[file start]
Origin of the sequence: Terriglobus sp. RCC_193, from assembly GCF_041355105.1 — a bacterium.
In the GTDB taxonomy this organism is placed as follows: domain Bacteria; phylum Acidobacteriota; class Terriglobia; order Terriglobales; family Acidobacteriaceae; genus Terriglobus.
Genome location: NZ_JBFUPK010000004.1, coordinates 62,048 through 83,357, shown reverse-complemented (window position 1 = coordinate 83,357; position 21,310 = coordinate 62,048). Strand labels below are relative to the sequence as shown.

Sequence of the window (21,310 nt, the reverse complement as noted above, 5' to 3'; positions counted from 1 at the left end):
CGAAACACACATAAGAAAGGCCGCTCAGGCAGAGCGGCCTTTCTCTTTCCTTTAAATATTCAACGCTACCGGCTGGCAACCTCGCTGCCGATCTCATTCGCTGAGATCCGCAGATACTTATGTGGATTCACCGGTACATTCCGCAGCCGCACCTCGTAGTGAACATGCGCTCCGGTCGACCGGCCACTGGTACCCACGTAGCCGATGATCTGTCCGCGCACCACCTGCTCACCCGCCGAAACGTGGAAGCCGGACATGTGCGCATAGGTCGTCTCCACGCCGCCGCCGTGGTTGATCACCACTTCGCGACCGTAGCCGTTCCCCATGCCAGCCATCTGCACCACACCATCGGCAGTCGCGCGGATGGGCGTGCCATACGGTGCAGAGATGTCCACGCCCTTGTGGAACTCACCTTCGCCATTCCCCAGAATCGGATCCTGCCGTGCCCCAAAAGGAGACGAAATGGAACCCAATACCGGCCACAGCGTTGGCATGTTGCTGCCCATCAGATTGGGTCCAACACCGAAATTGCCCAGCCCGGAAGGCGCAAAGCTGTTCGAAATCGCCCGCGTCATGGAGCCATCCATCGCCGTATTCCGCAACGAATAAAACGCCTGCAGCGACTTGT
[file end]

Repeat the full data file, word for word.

Origin of the sequence: Terriglobus sp. RCC_193, from assembly GCF_041355105.1 — a bacterium.
In the GTDB taxonomy this organism is placed as follows: domain Bacteria; phylum Acidobacteriota; class Terriglobia; order Terriglobales; family Acidobacteriaceae; genus Terriglobus.
Genome location: NZ_JBFUPK010000004.1, coordinates 62,048 through 83,357, shown reverse-complemented (window position 1 = coordinate 83,357; position 21,310 = coordinate 62,048). Strand labels below are relative to the sequence as shown.

Sequence of the window (21,310 nt, the reverse complement as noted above, 5' to 3'; positions counted from 1 at the left end):
CGAAACACACATAAGAAAGGCCGCTCAGGCAGAGCGGCCTTTCTCTTTCCTTTAAATATTCAACGCTACCGGCTGGCAACCTCGCTGCCGATCTCATTCGCTGAGATCCGCAGATACTTATGTGGATTCACCGGTACATTCCGCAGCCGCACCTCGTAGTGAACATGCGCTCCGGTCGACCGGCCACTGGTACCCACGTAGCCGATGATCTGTCCGCGCACCACCTGCTCACCCGCCGAAACGTGGAAGCCGGACATGTGCGCATAGGTCGTCTCCACGCCGCCGCCGTGGTTGATCACCACTTCGCGACCGTAGCCGTTCCCCATGCCAGCCATCTGCACCACACCATCGGCAGTCGCGCGGATGGGCGTGCCATACGGTGCAGAGATGTCCACGCCCTTGTGGAACTCACCTTCGCCATTCCCCAGAATCGGATCCTGCCGTGCCCCAAAAGGAGACGAAATGGAACCCAATACCGGCCACAGCGTTGGCATGTTGCTGCCCATCAGATTGGGTCCAACACCGAAATTGCCCAGCCCGGAAGGCGCAAAGCTGTTCGAAATCGCCCGCGTCATGGAGCCATCCATCGCCGTATTCCGCAACGAATAAAACGCCTGCAGCGACTTGT